A Trustless Sidechain-to-StarkEx Bridge Secured by Ethereum
How to transfer funds between sidechains and StarkEx trustlessly, securely, and inexpensively
- Transferring funds between sidechains and L2s is a growing need
- Current methods: via L1 (Ethereum) — slow, expensive, yet trustless; or via App (or LP) — requires trust, yet fast and inexpensive
- We propose a trustless, secure and inexpensive sidechain-to-StarkEx bridge, which relies on Ethereum’s security
- By extending such a bridge between StarkEx and multiple sidechains, we create an effective bridge connecting these sidechains
While Ethereum remains DeFi’s “capital” blockchain, with high traction and security, and bridges to multiple chains, it is increasingly congested and suffers from high and volatile tx costs. This is driving users to other platforms such as sidechains (e.g., Polygon, BSC, Solana) and L2s (OR or ZK-Rollups). These platforms vary in their costs, security, performance, and the Apps available — fueling fragmentation.
Consequently, more and more users need to transfer funds between several platforms.
Solutions offering trustless bridges between sidechains are coming online (e.g., Hop or MovR). However, trustless interoperability between L2s (specifically: rollups) and sidechains hasn’t been solved yet.
Interoperability with Optimistic Rollups is problematic by design, as the long finality time translates to high capital requirements to operate the bridge, which translate to expensive transfers.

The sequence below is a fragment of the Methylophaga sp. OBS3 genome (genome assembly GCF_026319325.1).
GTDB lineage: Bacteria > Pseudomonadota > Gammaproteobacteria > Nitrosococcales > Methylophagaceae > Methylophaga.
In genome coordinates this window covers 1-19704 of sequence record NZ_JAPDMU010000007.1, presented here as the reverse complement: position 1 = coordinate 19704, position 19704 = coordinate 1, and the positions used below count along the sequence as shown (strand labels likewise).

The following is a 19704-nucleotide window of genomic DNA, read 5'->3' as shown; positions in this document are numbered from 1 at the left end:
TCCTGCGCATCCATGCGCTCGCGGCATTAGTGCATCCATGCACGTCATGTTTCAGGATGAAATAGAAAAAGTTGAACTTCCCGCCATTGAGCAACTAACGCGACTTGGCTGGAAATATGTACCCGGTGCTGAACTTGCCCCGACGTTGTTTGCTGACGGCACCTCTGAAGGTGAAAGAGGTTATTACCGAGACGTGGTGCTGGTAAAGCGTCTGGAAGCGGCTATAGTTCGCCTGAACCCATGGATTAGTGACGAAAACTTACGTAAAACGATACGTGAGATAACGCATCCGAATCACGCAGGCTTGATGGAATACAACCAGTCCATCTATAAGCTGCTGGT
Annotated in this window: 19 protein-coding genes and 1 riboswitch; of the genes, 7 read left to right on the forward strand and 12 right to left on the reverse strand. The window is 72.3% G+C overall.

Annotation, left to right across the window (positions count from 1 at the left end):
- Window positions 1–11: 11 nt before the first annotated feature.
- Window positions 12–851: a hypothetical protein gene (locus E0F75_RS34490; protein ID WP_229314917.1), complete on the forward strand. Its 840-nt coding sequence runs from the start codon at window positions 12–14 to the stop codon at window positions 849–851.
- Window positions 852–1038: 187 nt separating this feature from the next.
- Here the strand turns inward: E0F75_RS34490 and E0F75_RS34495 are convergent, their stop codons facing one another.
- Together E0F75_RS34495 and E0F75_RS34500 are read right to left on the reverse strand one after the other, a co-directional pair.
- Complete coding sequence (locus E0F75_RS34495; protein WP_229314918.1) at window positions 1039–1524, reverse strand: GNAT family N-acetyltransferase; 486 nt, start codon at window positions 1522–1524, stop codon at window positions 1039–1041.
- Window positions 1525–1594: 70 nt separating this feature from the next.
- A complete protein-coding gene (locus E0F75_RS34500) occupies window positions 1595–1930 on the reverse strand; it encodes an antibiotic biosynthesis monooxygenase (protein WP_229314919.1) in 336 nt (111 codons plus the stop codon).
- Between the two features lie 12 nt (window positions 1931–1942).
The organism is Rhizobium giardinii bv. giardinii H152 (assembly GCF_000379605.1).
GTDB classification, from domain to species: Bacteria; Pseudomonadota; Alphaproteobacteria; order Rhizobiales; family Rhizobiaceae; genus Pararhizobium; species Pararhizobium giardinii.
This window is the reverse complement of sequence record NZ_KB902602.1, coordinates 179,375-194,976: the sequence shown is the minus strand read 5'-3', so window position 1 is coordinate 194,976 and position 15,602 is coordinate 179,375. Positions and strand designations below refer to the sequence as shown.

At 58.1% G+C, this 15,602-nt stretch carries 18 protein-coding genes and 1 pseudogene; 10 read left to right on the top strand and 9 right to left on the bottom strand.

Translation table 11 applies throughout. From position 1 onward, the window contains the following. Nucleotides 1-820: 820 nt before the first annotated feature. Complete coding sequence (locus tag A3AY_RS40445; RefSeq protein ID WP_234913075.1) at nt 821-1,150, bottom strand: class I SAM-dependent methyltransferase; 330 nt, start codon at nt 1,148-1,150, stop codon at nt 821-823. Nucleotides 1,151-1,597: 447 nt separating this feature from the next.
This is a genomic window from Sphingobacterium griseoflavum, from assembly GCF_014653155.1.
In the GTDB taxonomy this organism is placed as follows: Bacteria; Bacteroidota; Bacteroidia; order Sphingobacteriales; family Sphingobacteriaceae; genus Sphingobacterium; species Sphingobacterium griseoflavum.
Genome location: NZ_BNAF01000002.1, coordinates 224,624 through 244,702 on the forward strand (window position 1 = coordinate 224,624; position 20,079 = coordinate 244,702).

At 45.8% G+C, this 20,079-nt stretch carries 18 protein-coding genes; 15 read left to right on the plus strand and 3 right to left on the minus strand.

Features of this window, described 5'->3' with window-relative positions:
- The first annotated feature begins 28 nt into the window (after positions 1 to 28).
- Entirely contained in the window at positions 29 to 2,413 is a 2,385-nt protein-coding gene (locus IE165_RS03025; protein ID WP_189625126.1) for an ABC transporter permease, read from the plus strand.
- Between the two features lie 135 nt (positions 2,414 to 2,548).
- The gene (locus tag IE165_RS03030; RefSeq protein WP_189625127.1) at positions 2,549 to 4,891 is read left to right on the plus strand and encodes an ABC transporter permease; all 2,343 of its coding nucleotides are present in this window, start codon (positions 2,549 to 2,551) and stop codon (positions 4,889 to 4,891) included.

What about ZK-Rollups? Trustless deposits and withdrawals across L1 and ZK-Rollups are already available in live systems (e.g., dYdX, DeversiFi, Loopring). And, they provide short finality time through Conditional Transfers.
But, ZK-Rollups are currently incompatible with sidechain interoperability. The reason for this is technical: ZK-Rollups currently deployed on L1 prove the validity of specific computational statements (even if the tools behind them, such as the Cairo language, support Turing completeness). This makes them incompatible with schemes that require an “interoperability smart contract” within the Rollup.
StarkNet, our decentralized, permissionless ZK-Rollup, will change this. But what can be done with StarkEx, our trustless scalability engine, here and now? We demonstrate below how StarkEx can support interoperability with sidechains.
StarkEx has been live on Mainnet since June 2020, facilitating millions of transactions worth $Bs in aggregate. We will present the StarkEx system and schemes to demonstrate how to support the inexpensive and fast transfer of funds to and from sidechains — paving the way for better interoperability between dApps running on ZK-Rollups and sidechains. But first, let us consider what defines a good interoperability system.
The Qualities of a Good Interoperability Solution
A good interoperability solution between sidechains and L2s should apply minimal trust and provide a streamlined user experience.
To be precise:
- Minimal Trust: users should be required to trust as few entities as possible, with as little as possible.
- Fast Finality: funds should be available fast.
- Low Cost: inexpensive solutions must provide low tx prices on the respective platforms and high capital efficiency in the bridge (as costs borne by the liquidity provider will be offset to the user).
L2 — Sidechain Interoperability